Here are some examples of large wheeled vehicles.
The following comes from an article in a magazine of Maryland history I read.
The Netherlands established their New Netherland colony along the Hudson River in modern New YOrk in 1614.
The English established a colony called Maryland on both sides of the upper Chesapeake Bay in 1634.
Sweden stablished a small New sweden colony on both sides of the Delaware River in the future Delaware, Pennsylvania, and New Jersey from 1638 to 1655.
The Dutch in the New Netherland colony conquered New sweden in 1655.
English forces captured New Netherland in 1664, but the dutch recaptured it in 1673, and it was returned to England by a treaty in 1674.
So for thirty years the Chesapeake Bay was part of the English colonies of Virginia and Maryland, while the Delaware Bay was part of first Swedish and then Dutch colonies. And trade between those colonies was desired by the colonists but forbidden by law.
Sailing ships with trade goods out the mouth of one bay, along the Atlantic coast, and into the mouth of the other bay would be too flagrant a violation of trade rules, so the secret trade involved carrying cargo across the Delmarva Peninsula. Small ships sailed up creeks as far as they could go, and then were loaded onto giant carts hauled by ox teams and carried to the nearest creeks flowing into the other bay.
The Peloponnese Peninsula in Greece is separated from the mainland by the Gulf of Corinth, except where the narrow Isthmus of Corinth connects it to the mainland. Sailing through the Gulf of Corinth from the Aegean Sea to the Ionian Sea would save a lot of distance sailing around the Peloponnese, but the Isthmus of Corinth is in the way.
Roman Emperor Nero starting digging aon canal through the Isthmus of Corinth in AD 67 but the project was abandoned the next year. A canal through the Isthmus of Corinth was dug in 1882 to 1893.
The Diolkos (Δίολκος, from the Greek dia διά, "across", and holkos ὁλκός, "portage machine"1) was a paved trackway near Corinth in Ancient Greece which enabled boats to be moved overland across the Isthmus of Corinth. The shortcut allowed ancient vessels to avoid the long and dangerous circumnavigation of the Peloponnese peninsula. The phrase "as fast as a Corinthian", penned by the comic playwright Aristophanes, indicates that the trackway was common knowledge and had acquired a reputation for swiftness.2
The main function of the Diolkos was the transfer of goods, although in times of war it also became a preferred means of speeding up naval campaigns. The 6 km (3.7 mi) to 8.5 km (5.3 mi) long roadway was a rudimentary form of railway,3 and operated from c. 600 BC until the middle of the 1st century AD.4 The scale on which the Diolkos combined the two principles of the railway and the overland transport of ships remained unique in antiquity.5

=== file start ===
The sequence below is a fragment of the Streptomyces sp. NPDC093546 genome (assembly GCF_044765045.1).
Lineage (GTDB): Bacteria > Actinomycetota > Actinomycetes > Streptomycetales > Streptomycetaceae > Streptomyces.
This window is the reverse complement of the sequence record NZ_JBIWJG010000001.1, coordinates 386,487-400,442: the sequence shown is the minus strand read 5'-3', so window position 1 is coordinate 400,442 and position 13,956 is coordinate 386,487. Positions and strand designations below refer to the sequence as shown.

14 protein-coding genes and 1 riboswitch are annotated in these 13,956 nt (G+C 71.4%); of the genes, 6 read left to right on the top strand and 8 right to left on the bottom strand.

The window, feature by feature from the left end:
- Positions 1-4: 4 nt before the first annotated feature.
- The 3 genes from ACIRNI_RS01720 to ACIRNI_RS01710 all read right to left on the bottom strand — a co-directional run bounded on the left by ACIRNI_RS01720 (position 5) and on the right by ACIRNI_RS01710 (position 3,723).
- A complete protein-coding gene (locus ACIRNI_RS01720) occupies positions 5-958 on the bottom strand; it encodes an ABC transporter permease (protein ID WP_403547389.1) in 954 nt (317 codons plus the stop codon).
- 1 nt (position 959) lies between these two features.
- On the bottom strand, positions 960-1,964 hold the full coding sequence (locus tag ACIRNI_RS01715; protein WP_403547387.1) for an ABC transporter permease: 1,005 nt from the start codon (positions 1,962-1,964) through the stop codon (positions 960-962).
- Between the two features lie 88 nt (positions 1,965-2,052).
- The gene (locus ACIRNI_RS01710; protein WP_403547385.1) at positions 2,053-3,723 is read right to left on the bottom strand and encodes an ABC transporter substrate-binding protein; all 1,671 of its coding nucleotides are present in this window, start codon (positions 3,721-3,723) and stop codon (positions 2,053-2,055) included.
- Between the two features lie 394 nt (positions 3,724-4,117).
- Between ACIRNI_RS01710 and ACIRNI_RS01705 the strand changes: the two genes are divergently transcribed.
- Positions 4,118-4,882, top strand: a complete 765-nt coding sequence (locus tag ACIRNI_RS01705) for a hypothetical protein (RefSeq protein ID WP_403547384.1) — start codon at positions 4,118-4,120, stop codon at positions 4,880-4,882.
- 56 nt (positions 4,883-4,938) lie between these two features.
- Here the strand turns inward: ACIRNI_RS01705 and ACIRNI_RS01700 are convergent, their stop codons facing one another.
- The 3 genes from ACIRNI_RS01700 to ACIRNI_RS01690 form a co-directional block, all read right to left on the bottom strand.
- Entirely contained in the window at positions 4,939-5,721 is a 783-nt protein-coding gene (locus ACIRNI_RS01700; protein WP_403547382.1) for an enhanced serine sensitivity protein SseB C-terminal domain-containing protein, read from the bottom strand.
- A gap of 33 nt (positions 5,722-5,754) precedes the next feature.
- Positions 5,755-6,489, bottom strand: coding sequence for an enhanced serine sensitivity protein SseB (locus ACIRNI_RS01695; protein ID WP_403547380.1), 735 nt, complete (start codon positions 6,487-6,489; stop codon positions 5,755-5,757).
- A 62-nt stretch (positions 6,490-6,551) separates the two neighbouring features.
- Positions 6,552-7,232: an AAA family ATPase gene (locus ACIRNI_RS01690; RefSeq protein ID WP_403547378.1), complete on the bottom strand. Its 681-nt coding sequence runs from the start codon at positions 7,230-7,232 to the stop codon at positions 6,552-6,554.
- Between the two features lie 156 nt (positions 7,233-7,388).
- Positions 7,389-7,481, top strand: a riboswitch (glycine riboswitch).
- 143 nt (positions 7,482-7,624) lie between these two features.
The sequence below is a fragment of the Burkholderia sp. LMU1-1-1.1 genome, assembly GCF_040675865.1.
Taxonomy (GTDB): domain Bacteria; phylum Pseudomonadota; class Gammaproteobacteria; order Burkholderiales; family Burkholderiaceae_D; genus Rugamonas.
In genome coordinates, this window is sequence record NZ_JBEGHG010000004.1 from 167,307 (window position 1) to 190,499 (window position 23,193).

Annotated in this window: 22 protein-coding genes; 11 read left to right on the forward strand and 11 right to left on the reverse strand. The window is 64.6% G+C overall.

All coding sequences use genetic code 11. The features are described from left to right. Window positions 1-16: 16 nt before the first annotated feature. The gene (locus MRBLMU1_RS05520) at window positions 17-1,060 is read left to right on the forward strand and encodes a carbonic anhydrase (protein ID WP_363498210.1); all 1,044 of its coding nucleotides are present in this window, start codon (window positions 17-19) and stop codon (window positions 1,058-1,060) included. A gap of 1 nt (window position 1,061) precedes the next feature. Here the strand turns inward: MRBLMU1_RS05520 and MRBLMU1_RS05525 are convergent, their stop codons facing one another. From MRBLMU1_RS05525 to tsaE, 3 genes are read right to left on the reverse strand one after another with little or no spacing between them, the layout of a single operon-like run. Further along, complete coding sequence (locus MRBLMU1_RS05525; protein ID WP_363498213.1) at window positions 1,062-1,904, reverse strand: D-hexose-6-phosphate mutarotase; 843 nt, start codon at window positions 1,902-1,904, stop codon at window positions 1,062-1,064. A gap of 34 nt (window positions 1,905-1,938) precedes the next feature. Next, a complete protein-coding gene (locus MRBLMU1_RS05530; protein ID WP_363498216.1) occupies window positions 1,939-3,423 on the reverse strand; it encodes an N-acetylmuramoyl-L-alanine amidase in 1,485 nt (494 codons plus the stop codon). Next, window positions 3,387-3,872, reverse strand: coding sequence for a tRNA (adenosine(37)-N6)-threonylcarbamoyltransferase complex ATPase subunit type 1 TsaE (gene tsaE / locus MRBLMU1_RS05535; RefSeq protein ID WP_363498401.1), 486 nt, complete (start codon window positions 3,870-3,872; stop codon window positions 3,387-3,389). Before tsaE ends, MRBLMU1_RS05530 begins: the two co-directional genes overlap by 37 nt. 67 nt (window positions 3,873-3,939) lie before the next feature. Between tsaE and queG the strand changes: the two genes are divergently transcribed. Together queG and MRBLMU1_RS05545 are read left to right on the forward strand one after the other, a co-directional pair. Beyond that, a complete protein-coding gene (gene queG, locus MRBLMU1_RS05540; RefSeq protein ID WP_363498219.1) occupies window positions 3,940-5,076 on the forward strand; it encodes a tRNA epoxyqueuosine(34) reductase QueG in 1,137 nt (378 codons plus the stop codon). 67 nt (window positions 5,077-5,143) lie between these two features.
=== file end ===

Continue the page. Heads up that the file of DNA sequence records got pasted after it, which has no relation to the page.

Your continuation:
The Diolkos was a trackway paved with hard limestone with parallel grooves running about 1.60 metres (63 in) apart. The roadway was 3.4 to 6 metres (11 to 20 ft) wide. Since ancient sources tell little about how the ships were hauled across, the mode of ship transport has largely to be reconstructed from the archaeological evidence. The tracks indicate that transport on the Diolkos was done with some sort of wheeled vehicle. Either vessel and cargo were hauled across on separate vehicles, or only the cargo was taken across and reloaded on a different ship at the other side of the Isthmus.
Although a technical analysis has shown that the transport of triremes (25 t, 35 metres (115 ft) long, 5 metres (16 ft) beam), albeit difficult, was technically feasible, it is assumed that the vessels were usually smaller boats rather than ships. To avoid damaging the keel during transport, hypozomata, thick ropes running from bow to stern, to reduce sagging and hogging of the hull, must have been used. Ship and cargo were presumably pulled by men and animals with ropes, tackles and possibly also capstans.
Two other ship trackways are briefly mentioned by ancient writers.
I believe that Alexander the Great or one of his successors had war galleys transported from Syria to Mesopotamia to use in the Persian Gulf.
The city of Constantinople was beseiged many times. In times of seige a large iron chain was placed across the entrance to the bay called the Golden Horn to keep enemy ships from entering.
According to the Russian Primary Chronicle, during the Rus raid on Constantinople in 907:
At this point, Oleg resorted to subterfuge: he effected a landing on the shore and had some 2,000 dugout boats (monoxyla) equipped with wheels. After his boats were thus transformed into vehicles, he led them to the walls of Constantinople and fixed his shield to the gates of the Imperial capital.
Of course the dughout boats would have been rather small and lightweight.
The big problem with this story is that the Byzantine sources don't mention that war at all. Thus it is suspected that the story of this war is based on the Rus-Byzantine War of 860.
The Golden Horn was also protected by an iron chain across it during the Turkish capture of Constantinople in 1453.
Mehmed ordered the construction of a road of greased logs across Galata on the north side of the Golden Horn, and dragged his ships over the hill, directly into the Golden Horn on 22 April, bypassing the chain barrier.:376
It seems rather certain that none of Mehmet II's people had ever read the Russian Primary Chronicle, so they should have thought of it independently.
One answer to this question: https://www.quora.com/Did-the-Ottomans-really-move-ships-over-land-during-the-conquest-of-constantinople mentions other examples.
So there are examples of small by modern standards seagoing ships loaded on large land vehicles, or converted into land vehicles, for comparatively short distances.
And I think that some of the vehicles which carried ships over land may have been larger than the largest wagons mentioned in other questions.